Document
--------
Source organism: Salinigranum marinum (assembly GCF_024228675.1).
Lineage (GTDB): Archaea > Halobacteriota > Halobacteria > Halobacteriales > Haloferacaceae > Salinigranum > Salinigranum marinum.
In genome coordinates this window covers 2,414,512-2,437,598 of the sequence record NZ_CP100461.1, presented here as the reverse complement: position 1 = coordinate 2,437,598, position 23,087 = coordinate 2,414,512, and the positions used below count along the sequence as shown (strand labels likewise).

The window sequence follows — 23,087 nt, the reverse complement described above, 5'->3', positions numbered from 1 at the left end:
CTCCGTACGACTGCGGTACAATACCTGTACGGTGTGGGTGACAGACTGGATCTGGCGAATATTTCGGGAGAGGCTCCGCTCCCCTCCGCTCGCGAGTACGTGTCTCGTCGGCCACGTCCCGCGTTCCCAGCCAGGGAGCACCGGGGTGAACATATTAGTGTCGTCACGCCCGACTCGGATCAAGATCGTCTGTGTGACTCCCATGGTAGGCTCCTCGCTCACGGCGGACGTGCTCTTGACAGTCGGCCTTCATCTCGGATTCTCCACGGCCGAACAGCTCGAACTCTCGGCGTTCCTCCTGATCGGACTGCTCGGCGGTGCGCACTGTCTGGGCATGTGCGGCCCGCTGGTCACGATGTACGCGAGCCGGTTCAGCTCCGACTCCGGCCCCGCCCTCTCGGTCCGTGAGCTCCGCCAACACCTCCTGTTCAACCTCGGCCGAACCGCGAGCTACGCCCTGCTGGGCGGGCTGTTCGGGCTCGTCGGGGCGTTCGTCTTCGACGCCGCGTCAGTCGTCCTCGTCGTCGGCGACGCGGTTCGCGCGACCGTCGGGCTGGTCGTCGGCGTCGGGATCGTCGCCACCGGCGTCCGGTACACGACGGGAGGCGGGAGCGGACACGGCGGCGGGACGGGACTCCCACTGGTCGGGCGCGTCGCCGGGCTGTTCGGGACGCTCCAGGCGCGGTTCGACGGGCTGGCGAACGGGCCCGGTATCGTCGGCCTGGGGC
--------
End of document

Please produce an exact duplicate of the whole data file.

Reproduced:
Source organism: Salinigranum marinum (assembly GCF_024228675.1).
Lineage (GTDB): Archaea > Halobacteriota > Halobacteria > Halobacteriales > Haloferacaceae > Salinigranum > Salinigranum marinum.
In genome coordinates this window covers 2,414,512-2,437,598 of the sequence record NZ_CP100461.1, presented here as the reverse complement: position 1 = coordinate 2,437,598, position 23,087 = coordinate 2,414,512, and the positions used below count along the sequence as shown (strand labels likewise).

The window sequence follows — 23,087 nt, the reverse complement described above, 5'->3', positions numbered from 1 at the left end:
CTCCGTACGACTGCGGTACAATACCTGTACGGTGTGGGTGACAGACTGGATCTGGCGAATATTTCGGGAGAGGCTCCGCTCCCCTCCGCTCGCGAGTACGTGTCTCGTCGGCCACGTCCCGCGTTCCCAGCCAGGGAGCACCGGGGTGAACATATTAGTGTCGTCACGCCCGACTCGGATCAAGATCGTCTGTGTGACTCCCATGGTAGGCTCCTCGCTCACGGCGGACGTGCTCTTGACAGTCGGCCTTCATCTCGGATTCTCCACGGCCGAACAGCTCGAACTCTCGGCGTTCCTCCTGATCGGACTGCTCGGCGGTGCGCACTGTCTGGGCATGTGCGGCCCGCTGGTCACGATGTACGCGAGCCGGTTCAGCTCCGACTCCGGCCCCGCCCTCTCGGTCCGTGAGCTCCGCCAACACCTCCTGTTCAACCTCGGCCGAACCGCGAGCTACGCCCTGCTGGGCGGGCTGTTCGGGCTCGTCGGGGCGTTCGTCTTCGACGCCGCGTCAGTCGTCCTCGTCGTCGGCGACGCGGTTCGCGCGACCGTCGGGCTGGTCGTCGGCGTCGGGATCGTCGCCACCGGCGTCCGGTACACGACGGGAGGCGGGAGCGGACACGGCGGCGGGACGGGACTCCCACTGGTCGGGCGCGTCGCCGGGCTGTTCGGGACGCTCCAGGCGCGGTTCGACGGGCTGGCGAACGGGCCCGGTATCGTCGGCCTGGGGC